What woman has not wanted to gobble up a baby placed in her arms, even if the baby is not hers? This reaction, which everyone has noticed or felt, could have biological underpinnings related to maternal functions. For the first time, an international team of researchers has found evidence of this phenomenon in the neural networks associated with reward. "The olfactory -- thus non-verbal and non-visual -- chemical signals for communication between mother and child are intense," explains Johannes Frasnelli, a postdoctoral researcher and lecturer at the University of Montreal's Department of Psychology. "What we have shown for the first time is that the odour of newborns, which is part of these signals, activates the neurological reward circuit in mothers. These circuits may especially be activated when you eat while being very hungry, but also in a craving addict receiving his drug. It is in fact the sating of desire."
For their experiment, the researchers presented two groups of 15 women with the odours of others' newborns while the women were subjected to brain imaging tests. The first group was composed of women who had given birth 3-6 weeks prior to the experiment, and the other group consisted of women who had never given birth. All the women were non-smokers. The odours of the newborns were collected from their pyjamas two days after birth.
Although the women in both groups perceived the odour of newborns with the same intensity, brain imaging showed greater activation in the dopaminergic system of the caudate nucleus of mothers compared to the women who had never given birth. Located in the centre of the brain, the caudate nucleus is a double structure straddling the thalamus in both hemispheres. "This structure plays a role in reward learning," explains Frasnelli. "And dopamine is the primary neurotransmitter in the neural reward circuit."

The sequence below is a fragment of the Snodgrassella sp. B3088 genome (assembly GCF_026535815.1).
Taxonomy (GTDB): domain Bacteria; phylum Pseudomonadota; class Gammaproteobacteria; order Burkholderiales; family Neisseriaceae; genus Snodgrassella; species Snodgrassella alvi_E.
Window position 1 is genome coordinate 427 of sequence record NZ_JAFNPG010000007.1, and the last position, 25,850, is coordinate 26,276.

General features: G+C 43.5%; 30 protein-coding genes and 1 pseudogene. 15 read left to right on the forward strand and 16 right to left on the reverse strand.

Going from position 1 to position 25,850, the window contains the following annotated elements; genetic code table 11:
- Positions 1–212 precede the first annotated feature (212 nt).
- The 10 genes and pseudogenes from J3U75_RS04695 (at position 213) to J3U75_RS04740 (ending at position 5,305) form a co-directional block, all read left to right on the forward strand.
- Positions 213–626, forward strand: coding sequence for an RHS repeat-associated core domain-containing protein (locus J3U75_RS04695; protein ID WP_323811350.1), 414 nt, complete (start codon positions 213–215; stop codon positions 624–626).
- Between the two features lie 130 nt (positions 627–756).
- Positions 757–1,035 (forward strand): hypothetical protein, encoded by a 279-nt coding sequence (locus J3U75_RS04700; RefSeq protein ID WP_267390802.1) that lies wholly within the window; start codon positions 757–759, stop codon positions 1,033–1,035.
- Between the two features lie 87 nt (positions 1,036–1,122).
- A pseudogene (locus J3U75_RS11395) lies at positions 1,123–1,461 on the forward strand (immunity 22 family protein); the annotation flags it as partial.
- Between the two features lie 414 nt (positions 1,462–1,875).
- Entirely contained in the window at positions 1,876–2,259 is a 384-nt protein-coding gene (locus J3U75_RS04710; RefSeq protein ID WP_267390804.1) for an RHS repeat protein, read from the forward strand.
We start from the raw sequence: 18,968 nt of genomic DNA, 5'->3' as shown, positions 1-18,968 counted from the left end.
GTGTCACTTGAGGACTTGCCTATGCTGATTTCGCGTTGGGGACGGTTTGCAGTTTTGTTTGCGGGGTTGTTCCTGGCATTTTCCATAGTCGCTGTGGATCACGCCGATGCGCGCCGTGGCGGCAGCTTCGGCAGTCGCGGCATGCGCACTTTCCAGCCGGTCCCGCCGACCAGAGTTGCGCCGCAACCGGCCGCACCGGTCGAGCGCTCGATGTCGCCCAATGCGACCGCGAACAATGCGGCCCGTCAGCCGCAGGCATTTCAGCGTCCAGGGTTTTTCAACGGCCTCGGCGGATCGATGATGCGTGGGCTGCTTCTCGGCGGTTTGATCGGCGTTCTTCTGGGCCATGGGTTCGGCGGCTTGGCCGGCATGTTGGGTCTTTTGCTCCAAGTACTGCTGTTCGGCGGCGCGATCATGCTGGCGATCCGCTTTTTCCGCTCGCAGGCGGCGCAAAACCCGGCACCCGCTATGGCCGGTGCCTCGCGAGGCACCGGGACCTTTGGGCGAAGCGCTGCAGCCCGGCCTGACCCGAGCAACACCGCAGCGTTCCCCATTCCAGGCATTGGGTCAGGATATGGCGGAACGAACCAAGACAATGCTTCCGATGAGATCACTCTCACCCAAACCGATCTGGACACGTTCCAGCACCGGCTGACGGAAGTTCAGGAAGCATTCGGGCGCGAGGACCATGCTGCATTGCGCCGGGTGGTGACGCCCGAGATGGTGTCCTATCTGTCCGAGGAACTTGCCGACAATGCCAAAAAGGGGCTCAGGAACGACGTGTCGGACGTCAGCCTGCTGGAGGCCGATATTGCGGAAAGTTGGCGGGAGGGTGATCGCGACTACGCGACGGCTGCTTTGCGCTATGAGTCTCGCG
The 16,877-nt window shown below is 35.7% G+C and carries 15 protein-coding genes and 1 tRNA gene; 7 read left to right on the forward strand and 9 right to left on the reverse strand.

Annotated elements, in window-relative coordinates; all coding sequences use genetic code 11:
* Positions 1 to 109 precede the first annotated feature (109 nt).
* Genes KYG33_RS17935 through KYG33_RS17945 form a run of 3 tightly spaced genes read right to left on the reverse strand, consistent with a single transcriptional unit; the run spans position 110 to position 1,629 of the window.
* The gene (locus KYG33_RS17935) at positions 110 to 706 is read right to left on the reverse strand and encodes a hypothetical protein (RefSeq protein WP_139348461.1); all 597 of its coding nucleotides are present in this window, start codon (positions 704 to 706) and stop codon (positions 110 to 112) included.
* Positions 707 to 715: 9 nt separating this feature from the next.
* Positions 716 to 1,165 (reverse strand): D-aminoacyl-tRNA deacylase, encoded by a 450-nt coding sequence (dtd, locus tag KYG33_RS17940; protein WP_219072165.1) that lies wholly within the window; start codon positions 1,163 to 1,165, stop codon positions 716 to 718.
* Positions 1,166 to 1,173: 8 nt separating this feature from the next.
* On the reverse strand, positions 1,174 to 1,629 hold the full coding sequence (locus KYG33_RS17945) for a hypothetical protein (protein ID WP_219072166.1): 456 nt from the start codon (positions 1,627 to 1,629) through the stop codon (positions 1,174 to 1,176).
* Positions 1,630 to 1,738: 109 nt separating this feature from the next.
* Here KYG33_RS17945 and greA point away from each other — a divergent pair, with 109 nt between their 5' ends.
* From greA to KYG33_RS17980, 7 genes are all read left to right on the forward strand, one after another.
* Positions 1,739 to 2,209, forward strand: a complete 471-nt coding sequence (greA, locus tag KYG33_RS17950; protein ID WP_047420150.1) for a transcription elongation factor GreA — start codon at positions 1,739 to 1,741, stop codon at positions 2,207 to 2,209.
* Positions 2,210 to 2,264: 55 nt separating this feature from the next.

This system reinforces the motivation to act in a certain way because of the pleasure associated with a given behaviour. "This circuit makes us desire certain foods and causes addiction to tobacco and other drugs," says the researcher. "Not all odours trigger this reaction. Only those associated with reward, such as food or satisfying a desire, cause this activation."
Dopamine is also associated with sexual pleasure and other forms of gratification. Laboratory rats whose dopamine levels are stimulated by electrodes become so addicted that they stop eating.
For the research team, these results show that the odour of newborns undoubtedly plays a role in the development of motivational and emotional responses between mother and child by eliciting maternal care functions such as breastfeeding and protection. The mother-child bond that is part of the feeling of maternal love is a product of evolution through natural selection in an environment where such a bond is essential for the newborn's survival.
The experiment, however, did not allow determining whether the greater activation of the dopaminergic system in mothers is due to an organic response related to childbirth itself or whether it is a consequence of the olfactory experience developed by mothers with their own babies. "It is possible that childbirth causes hormonal changes that alter the reward circuit in the caudate nucleus, but it is also possible that experience plays a role," says Frasnelli.
It is also not known whether this reaction is specific to mothers, since men were not part of the experiment. "What we know now and what is new is that there is a neural response linked to the status of biological mother," he says.
The University of Montreal is officially known as Université de Montréal. The experiment was conducted at the Department of Obstetrics at the Technical University of Dresden, Germany, and Johannes Frasnelli participated in the study design and data analysis. Other researchers from France, Sweden, and the United States also participated. The results are published in the September 5, 2013 issue of the journal Frontiers in Psychology. This document is a translation from a text originally written in French by Daniel Baril, Université de Montréal.